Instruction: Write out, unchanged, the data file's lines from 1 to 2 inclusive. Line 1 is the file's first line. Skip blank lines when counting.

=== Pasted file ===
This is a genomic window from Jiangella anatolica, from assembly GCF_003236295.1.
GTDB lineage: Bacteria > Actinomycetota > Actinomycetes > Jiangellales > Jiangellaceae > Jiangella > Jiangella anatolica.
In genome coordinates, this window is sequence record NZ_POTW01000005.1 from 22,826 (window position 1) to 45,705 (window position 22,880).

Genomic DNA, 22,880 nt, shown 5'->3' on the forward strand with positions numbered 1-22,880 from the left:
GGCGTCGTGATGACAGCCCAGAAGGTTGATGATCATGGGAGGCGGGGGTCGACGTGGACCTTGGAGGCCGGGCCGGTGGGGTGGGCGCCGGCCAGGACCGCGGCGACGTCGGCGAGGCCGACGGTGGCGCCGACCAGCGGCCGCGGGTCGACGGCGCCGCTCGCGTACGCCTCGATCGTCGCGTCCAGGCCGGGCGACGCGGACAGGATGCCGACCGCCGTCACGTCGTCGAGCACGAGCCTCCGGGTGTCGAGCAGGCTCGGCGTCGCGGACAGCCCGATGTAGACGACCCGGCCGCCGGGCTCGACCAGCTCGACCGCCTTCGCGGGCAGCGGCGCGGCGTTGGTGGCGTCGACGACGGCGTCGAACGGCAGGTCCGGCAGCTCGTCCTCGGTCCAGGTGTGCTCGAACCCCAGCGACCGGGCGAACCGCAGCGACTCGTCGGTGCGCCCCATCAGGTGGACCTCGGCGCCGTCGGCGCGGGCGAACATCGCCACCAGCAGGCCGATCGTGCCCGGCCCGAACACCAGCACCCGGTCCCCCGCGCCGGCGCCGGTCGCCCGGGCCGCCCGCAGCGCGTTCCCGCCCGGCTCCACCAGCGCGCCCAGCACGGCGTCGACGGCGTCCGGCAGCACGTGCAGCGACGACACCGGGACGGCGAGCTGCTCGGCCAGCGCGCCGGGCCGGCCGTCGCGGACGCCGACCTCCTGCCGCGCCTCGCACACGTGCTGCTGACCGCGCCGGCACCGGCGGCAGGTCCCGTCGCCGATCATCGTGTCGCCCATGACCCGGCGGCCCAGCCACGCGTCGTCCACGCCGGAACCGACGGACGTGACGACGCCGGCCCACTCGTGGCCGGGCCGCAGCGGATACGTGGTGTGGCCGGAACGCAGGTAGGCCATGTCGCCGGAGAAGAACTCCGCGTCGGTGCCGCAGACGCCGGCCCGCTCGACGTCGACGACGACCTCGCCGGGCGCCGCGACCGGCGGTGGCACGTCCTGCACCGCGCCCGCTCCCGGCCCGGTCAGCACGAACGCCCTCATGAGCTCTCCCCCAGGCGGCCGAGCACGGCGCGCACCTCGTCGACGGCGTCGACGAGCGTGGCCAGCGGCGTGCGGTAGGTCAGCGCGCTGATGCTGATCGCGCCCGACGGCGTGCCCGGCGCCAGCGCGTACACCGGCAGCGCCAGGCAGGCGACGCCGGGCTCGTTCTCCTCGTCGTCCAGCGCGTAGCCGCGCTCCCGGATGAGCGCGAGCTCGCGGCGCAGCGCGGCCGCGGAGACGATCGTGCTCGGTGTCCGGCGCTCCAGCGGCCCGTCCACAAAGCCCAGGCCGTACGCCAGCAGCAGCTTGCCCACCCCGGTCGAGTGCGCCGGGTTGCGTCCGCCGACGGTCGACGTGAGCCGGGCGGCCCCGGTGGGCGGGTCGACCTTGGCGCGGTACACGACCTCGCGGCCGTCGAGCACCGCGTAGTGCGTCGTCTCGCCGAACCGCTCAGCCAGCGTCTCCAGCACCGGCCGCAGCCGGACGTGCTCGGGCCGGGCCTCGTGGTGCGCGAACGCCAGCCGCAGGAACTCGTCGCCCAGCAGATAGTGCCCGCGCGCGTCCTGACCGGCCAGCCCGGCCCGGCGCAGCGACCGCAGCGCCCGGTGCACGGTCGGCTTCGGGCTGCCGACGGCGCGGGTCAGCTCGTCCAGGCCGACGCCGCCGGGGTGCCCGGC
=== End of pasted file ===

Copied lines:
This is a genomic window from Jiangella anatolica, from assembly GCF_003236295.1.
GTDB lineage: Bacteria > Actinomycetota > Actinomycetes > Jiangellales > Jiangellaceae > Jiangella > Jiangella anatolica.